The introduction earlier this year of the reporting of real-time information (RTI) about casual labour payments to the tax office has been seen by some as a backdoor attack on shooting. It isn’t. The RTI reporting of such payments was brought in to cover seasonal workers such as fruit or hop-pickers. Because of the way they’re paid, beaters and pickers-up come under the same umbrella.
It will also help the Government to identify people who are on benefits, claiming they’re unable to work because of ill health, but who are fit enough to work and simply don’t want to. In essence, nothing’s changed. Cash payments to beaters have always been taxable; what has changed is the way in which they are recorded.
In previous years, we’ve sent our cheque for contributions (on casual labour payments) to HMRC at the end of the season. We’ve kept records of who’s been paid and how much, and have deducted the amount of tax at source. Beaters getting £25 a day were actually getting paid £25 after deductions. This year it’s a little different. We’re still deducting tax at source but now we have to record and report all payments to HMRC within seven days of their being made.
It’s not a huge job once everything has been set up, but it is nevertheless something extra for a keeper or shoot captain to have to do at the end of every shoot day when he’d rather be doing something else. Accounting and bookkeeping weren’t things I imagined I’d be doing when I first started in the job, but they’re very much a part of modern gamekeeping.
In an attempt to keep it simple (if that’s possible where tax is concerned), I’ll explain what we do on our shoot and how we go about it.
The beaters and pickers-up are asked to fill in a P46. This is a form for an employee without a P45 and can be downloaded from the HMRC website. When we first introduced this (more than 10 years ago), one or two of the lads complained and said they’d go somewhere else if we insisted on it. I insisted, and guess what? No one left. I explained to them that it wasn’t my money and that if they wanted to be paid, my employer insisted that we had all their details.
Once everything was made clear and they knew we paid the tax and that it wasn’t going to affect them, no one minded. The only people RTI might affect are those who claim benefits and don’t want their beating money declared in case it reduces the money they get from the state.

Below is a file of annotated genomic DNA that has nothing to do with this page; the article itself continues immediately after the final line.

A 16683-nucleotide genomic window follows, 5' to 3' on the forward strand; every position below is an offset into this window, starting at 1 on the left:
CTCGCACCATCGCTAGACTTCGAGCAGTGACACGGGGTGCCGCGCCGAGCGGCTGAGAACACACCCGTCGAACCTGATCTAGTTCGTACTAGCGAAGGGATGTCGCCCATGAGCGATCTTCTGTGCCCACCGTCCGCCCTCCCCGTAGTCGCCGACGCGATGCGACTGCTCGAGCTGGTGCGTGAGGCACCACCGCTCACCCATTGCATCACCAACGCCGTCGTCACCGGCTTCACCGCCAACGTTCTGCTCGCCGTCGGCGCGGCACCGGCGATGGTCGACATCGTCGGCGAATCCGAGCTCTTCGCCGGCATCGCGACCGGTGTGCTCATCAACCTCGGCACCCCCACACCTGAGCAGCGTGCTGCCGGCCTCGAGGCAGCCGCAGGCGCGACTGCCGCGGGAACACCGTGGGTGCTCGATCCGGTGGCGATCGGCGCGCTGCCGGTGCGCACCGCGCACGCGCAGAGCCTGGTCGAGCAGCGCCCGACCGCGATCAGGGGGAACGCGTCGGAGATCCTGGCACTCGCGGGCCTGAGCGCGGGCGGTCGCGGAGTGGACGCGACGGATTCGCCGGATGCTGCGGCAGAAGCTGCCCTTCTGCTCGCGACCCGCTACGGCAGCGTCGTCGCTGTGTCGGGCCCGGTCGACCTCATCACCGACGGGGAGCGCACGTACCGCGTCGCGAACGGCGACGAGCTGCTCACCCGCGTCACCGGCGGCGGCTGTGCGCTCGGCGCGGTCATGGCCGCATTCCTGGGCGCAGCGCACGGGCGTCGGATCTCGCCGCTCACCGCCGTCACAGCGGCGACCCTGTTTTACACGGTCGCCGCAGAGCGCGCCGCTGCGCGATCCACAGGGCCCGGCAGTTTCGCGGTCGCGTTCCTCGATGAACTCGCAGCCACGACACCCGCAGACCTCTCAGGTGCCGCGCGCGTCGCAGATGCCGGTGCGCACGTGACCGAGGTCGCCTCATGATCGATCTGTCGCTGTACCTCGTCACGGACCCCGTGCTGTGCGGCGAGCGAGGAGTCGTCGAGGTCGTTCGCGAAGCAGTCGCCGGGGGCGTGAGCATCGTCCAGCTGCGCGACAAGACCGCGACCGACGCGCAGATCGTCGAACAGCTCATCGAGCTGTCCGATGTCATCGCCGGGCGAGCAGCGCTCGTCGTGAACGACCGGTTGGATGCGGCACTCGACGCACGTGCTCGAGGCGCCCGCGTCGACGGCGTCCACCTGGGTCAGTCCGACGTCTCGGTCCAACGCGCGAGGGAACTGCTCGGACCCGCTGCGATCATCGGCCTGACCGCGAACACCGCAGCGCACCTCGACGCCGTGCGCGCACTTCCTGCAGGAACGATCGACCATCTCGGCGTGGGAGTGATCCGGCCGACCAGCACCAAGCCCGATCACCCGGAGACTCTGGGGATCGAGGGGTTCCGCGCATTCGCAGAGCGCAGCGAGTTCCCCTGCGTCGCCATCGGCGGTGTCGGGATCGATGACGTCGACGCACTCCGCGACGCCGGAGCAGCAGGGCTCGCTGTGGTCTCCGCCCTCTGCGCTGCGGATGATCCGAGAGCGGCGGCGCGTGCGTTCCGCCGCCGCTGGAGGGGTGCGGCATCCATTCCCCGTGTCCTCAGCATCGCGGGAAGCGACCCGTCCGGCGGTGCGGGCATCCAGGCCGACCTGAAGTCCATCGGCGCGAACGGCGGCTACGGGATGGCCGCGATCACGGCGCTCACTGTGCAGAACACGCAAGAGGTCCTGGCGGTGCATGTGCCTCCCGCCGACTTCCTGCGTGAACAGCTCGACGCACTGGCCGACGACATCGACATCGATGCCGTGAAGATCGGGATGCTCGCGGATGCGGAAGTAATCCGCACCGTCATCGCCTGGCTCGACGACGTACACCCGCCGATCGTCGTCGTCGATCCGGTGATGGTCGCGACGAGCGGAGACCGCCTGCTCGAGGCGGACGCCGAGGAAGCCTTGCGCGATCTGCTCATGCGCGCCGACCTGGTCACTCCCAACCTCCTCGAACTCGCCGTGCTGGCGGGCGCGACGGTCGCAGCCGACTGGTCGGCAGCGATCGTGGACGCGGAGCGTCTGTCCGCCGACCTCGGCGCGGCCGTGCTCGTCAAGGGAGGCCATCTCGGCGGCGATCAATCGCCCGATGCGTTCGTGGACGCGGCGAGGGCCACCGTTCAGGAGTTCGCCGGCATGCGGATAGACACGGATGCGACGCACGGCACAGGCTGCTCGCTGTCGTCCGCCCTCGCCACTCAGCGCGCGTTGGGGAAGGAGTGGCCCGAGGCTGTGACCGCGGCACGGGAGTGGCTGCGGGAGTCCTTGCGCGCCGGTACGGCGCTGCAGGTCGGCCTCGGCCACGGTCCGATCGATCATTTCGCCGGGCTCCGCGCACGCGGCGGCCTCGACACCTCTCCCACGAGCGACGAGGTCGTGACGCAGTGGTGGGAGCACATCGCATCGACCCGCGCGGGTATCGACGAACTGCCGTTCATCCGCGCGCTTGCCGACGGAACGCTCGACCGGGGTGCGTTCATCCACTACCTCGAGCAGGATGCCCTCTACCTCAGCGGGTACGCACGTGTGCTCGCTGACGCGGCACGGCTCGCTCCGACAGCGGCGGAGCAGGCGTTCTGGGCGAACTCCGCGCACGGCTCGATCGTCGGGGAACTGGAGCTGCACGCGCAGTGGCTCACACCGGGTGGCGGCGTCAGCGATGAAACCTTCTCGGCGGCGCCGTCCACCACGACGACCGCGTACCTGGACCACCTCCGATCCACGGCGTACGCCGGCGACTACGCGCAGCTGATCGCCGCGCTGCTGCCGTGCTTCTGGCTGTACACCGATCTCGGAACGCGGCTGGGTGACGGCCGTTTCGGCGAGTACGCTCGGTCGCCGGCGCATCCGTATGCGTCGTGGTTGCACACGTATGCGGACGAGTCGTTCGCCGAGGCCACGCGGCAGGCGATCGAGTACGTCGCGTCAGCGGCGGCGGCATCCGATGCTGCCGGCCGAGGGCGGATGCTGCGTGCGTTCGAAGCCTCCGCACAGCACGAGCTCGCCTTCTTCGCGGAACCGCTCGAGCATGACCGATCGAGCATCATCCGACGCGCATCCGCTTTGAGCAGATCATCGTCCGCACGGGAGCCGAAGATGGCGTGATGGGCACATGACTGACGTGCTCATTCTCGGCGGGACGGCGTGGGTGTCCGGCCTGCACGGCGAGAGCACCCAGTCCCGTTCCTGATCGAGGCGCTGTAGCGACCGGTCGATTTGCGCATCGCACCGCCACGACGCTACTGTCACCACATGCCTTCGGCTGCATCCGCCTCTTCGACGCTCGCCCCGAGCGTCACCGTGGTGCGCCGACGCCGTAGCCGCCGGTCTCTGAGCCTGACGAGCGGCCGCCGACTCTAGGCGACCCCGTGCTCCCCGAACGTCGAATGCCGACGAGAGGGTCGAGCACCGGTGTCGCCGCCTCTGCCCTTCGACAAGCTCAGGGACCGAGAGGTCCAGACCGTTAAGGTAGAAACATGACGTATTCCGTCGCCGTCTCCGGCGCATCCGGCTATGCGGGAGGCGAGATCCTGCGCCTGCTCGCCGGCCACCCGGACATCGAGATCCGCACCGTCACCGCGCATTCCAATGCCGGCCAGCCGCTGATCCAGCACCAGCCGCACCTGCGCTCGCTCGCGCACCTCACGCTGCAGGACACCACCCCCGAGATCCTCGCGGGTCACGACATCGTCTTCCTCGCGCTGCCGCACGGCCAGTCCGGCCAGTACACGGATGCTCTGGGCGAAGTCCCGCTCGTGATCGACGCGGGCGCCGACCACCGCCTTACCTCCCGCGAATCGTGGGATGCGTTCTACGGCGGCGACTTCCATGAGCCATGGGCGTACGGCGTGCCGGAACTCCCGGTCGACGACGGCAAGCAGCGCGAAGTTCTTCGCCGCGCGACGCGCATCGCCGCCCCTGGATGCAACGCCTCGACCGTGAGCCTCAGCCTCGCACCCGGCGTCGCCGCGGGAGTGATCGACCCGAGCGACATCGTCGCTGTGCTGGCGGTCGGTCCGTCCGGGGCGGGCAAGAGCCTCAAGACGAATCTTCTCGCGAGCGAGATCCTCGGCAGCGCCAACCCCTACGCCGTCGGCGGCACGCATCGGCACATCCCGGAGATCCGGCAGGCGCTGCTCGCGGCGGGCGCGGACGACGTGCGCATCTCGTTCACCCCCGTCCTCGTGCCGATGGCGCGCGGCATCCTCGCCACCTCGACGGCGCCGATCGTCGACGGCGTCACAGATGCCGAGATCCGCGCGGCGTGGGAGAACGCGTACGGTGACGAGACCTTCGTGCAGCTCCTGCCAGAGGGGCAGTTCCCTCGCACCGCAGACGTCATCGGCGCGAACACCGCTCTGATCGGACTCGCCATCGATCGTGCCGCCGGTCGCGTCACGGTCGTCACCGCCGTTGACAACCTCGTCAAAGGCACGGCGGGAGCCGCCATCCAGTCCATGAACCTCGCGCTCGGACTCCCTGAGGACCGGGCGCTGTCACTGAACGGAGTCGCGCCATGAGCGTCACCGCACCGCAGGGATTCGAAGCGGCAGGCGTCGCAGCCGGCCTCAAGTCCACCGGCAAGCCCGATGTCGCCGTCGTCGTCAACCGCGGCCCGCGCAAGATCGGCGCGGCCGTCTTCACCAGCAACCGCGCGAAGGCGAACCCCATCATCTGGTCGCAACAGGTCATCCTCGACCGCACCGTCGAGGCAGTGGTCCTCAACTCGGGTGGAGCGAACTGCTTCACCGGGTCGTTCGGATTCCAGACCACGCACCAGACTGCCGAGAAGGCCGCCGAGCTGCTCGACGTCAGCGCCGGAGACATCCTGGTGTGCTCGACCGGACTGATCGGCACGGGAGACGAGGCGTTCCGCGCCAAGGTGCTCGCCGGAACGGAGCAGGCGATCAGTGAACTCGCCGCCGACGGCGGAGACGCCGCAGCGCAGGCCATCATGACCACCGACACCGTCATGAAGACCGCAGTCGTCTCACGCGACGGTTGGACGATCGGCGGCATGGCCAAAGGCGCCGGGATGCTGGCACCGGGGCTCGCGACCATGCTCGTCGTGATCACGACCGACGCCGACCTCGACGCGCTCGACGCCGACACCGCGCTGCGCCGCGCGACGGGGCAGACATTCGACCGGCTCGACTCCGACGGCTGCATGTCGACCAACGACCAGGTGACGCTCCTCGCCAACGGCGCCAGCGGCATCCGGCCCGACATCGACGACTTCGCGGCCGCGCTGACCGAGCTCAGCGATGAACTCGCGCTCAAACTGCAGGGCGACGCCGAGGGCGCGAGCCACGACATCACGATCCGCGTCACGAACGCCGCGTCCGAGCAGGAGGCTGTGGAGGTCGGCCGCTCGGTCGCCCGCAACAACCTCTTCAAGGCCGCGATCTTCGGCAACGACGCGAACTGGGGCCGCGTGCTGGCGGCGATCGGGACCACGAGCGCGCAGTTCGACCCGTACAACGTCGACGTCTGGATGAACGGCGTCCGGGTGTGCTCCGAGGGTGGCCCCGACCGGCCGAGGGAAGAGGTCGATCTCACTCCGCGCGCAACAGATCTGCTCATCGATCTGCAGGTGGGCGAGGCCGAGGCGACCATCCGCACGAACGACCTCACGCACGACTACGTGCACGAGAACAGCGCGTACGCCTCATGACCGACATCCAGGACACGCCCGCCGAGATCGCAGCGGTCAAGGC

The P46 asks for the basics – the name, address, date of birth and National Insurance (NI) number of the person filling it out. There’s a question on current employment status, which simply requires a box to be ticked, and the person filling it in should also sign it. Some of our lads – especially the older ones – didn’t have their NI numbers to hand on our first day, so I chased them up on the phone the following night to make sure we had all the forms completed by the end of the week after the first shoot. The second part of the P46 is filled in by us, the employers.
A few self-employed people beat for us but, to make things easier (for us), we class them as employees as well. To try to differentiate between the employed and self-employed would be adding more work to what is already a fairly complicated system to set up. One thing we did come across that we weren’t expecting involved a lad who picks-up for us and works for a company that is worried about industrial espionage. Under his contract of employment he’s not allowed to take on another job while he’s working for them. Though picking-up doesn’t have any connection with what he does as a day job, getting paid for it would land him in trouble. There was no way round it, so he decided to pick-up for nothing, because he wanted to work his dogs. In return, I make sure he gets a decent peg or two on the cock’s day. Any of the lads who are still at school or college are asked to fill in a form for student employees (which used to be called a P38). Student employees are usually exempt from paying tax, but still need to fill in the form so that HMRC knows where the money you’re paying them is going.
List of names
On shoot days in the the past we’ve taken the names of everyone who’s there, usually first thing in the morning in case someone’s late in for lunch or heads out early on stop for one of the afternoon drives before we’ve managed to put their name down. The next day I would have filled in a sheet with the names of the beaters and helpers from the day before and, if we weren’t shooting again that week, given it to the lady who does our books, so she could keep a record of it for the tax office. This year each group of payments will be cross-referenced with the P46s, recorded and then sent electronically to the tax office within seven days. The electronic sending within seven days is what’s referred to as RTI.
HMRC will undoubtedly be looking for shoots that either don’t want to or are unwilling to comply with the new rules regarding RTI and beaters’ wages this coming season. If you think it doesn’t apply to you, have a look at the HMRC website (www.hmrc.gov.uk) – there are
very few exceptions. Get on it now while you can to make sure you don’t get pulled up, fined and used as an example.